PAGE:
• 20% Power (11W)
  • 508 DPI image resolution with 0.05mm raster scan interval

These settings worked really well on the darker R50 Richlite, but also on the lighter Natural color Richlite. Thin dark lines were able to “pop” very clearly which allowed me to use very intricate designs (like the floral patterns shown below). Large filled areas had a consistent non-grainy color and texture which worked well for other simpler designs.


I resumed my halftone testing, this time on the lighter material, with a few ideas on how to make it work better. My first problem to solve was getting the laser marked dots to have a consistent color, even if it meant a bigger dot. By playing with power settings and laser timing (very slow raster speeds so the laser has time to fully come up to power for each pixel individually) I was able to improve the quality of the dot created by the laser. At the same time I was messing around with dot density (DPI) and size (lens focal length) to see how the bleed from the dots changed the overall “color” of the resulting image.

Once I had the power settings dialed in I started trying to increase my resolution (DPI) so that lighter greyscale colors could still be distinguished based on different dot densities. 254 DPI was about as far as I could push it, and with that density I really had to slow down the raster speed to ensure that the dots did not show up as dashes.

I was still fighting the issue that after about 25% fill the apparent darkness of the halftone color didn’t appear to change much.

There appeared to be a lot of available “contrast” in the 0-25% range so I started to work on adjusting the images to scale their brightness into that range. I used an area of the test photograph I had in mind to check the results after each iteration on a scrap of Richlite. The test image had extremely dark and extremely bright areas, as well as small details with both contrasting and non-contrasting backgrounds.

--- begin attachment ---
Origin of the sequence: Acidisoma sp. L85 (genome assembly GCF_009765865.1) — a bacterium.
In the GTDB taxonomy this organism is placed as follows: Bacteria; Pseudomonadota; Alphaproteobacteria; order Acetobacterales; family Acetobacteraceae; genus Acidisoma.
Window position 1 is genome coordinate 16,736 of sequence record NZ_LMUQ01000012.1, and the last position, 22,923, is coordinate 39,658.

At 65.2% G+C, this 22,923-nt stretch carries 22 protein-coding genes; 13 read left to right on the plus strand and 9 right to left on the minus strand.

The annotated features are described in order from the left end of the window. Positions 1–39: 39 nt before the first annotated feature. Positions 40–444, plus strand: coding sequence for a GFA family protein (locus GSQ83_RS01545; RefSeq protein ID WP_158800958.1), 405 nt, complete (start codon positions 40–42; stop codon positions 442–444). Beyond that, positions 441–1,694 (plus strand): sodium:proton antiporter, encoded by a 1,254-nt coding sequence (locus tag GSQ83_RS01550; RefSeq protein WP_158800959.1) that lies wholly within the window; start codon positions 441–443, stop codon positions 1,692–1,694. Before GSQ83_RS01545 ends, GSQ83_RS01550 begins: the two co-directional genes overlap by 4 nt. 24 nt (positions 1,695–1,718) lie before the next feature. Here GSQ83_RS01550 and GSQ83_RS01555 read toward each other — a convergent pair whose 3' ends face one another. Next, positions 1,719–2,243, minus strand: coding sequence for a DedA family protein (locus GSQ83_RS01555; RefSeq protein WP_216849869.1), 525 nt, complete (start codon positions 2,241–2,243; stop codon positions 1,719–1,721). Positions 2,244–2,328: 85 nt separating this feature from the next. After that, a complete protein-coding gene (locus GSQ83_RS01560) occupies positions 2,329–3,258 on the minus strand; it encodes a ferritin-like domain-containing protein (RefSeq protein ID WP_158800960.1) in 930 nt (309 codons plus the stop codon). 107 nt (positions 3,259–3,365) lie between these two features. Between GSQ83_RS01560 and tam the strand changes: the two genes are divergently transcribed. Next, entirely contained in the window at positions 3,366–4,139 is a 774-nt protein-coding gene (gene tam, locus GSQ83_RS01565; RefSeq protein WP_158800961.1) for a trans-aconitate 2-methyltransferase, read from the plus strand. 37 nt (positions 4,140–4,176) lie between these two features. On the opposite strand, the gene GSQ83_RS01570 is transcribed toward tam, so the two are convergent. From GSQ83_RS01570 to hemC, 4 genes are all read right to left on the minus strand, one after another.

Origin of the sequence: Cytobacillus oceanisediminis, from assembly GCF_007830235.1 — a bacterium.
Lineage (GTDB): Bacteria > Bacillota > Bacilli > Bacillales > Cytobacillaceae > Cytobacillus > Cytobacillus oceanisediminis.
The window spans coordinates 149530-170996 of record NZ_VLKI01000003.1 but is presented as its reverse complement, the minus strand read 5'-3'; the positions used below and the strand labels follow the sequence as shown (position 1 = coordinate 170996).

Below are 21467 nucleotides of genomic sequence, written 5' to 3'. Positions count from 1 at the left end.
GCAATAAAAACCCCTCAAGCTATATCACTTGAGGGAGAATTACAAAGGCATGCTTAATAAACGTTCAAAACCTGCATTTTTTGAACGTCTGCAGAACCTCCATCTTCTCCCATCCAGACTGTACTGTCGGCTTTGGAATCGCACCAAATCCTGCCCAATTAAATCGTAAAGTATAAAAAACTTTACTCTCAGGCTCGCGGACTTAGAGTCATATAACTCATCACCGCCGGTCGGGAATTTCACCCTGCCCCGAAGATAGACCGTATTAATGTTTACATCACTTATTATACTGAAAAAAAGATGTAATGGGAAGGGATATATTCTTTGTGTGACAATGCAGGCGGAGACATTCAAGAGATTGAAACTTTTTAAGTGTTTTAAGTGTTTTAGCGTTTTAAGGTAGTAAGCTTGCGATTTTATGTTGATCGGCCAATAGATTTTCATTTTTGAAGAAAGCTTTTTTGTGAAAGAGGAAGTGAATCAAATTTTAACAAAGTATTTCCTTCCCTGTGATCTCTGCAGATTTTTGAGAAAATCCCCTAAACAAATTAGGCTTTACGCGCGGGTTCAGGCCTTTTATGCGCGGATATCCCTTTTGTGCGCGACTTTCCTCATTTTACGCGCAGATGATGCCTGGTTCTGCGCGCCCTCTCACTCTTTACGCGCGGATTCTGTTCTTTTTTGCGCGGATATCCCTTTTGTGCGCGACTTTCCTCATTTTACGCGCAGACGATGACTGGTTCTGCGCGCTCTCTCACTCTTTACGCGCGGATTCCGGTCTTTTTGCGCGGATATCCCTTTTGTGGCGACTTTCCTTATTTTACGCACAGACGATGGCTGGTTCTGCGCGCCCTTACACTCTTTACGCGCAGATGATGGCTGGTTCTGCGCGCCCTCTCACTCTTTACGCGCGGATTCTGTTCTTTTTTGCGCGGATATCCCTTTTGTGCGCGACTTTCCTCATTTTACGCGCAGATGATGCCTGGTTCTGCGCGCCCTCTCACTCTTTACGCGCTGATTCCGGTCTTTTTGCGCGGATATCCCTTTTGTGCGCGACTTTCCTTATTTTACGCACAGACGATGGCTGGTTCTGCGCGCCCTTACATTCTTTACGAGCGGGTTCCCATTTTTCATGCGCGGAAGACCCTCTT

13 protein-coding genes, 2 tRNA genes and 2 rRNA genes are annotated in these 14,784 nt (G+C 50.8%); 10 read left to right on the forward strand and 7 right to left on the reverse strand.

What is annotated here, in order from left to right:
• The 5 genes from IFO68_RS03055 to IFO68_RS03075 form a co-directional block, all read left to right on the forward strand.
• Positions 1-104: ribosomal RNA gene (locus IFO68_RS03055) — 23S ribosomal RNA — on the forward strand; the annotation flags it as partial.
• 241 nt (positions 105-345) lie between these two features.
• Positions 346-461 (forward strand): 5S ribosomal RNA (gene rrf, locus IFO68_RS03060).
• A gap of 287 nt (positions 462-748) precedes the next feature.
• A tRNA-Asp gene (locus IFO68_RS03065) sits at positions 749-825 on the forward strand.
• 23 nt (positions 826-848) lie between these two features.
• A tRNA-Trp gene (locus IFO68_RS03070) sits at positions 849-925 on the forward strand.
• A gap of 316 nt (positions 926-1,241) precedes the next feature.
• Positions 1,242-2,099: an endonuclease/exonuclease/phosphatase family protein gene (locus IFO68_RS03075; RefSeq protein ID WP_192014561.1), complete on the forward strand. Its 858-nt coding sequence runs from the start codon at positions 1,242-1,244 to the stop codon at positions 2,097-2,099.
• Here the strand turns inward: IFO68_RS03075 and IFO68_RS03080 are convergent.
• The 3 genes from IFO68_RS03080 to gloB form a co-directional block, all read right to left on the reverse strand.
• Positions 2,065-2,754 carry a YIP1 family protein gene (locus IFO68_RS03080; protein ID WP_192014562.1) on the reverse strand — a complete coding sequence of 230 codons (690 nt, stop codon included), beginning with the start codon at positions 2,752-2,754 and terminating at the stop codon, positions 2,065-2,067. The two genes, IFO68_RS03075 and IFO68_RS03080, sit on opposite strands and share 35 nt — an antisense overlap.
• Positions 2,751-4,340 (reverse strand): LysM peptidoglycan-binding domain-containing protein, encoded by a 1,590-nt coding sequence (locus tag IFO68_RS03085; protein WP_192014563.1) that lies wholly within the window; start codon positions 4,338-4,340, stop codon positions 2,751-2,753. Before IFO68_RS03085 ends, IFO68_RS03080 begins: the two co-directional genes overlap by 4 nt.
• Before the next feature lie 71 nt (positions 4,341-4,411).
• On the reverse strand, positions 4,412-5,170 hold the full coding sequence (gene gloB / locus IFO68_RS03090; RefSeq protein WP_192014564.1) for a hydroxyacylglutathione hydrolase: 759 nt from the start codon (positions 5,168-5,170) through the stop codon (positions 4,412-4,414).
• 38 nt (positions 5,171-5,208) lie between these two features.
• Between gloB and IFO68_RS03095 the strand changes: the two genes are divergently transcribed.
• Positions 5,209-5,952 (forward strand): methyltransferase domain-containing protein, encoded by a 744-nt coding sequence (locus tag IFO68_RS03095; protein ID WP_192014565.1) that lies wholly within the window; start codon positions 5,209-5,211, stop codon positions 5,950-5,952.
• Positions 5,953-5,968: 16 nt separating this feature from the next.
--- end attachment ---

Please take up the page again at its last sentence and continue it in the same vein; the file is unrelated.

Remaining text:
I taped the rest of my scraps together to run one final large scale test. It was generally successful, but I learned that very bright areas (like my wife’s forehead and white shirt) can get very weird patterns when the dots are too sparse.

I put in a minimum darkness of about 3% and it seemed to fix the problem in the RDWorks preview. With that final change I took a deep breath and ran the program on an actual cutting board.

The results were better than I expected. Nothing beats the crispness of the uncleaned image, but the final result was still very satisfying even after cleaning. Details like the glasses frame and my shirt pattern came out great, but I wish the necklace would have turned out a bit better.

The final settings that I used for halftone marking were:

  • 1.5″ focal distance lens, properly focused
  • 60mm/s raster speed with no reversing offset
  • 14% Power (7.7W)
  • 254 DPI image resolution with 0.1mm raster scan interval
  • GIMP level adjustment of 10.0 and output limit of 246

In the future I may consider using some kind of clear sealant on the halftone image so that I can trap the initial crisp, sooty image straight off the laser. my biggest concern is finding a food-safe coating that won’t yellow after dozens of cycles through the dishwasher.

This was a very interesting project and I am happy with my replacement cutting boards! I am hoping to get some more feedback from the laser community to see if there is anything else I can do to improve my halftone quality in Richlite, but until then I am satisfied with my current process. I think this is a unique enough creation that it is worth offering for sale to others, so I created Smith Mountain Make, an online store to sell these cutting boards and a few other worthwhile projects.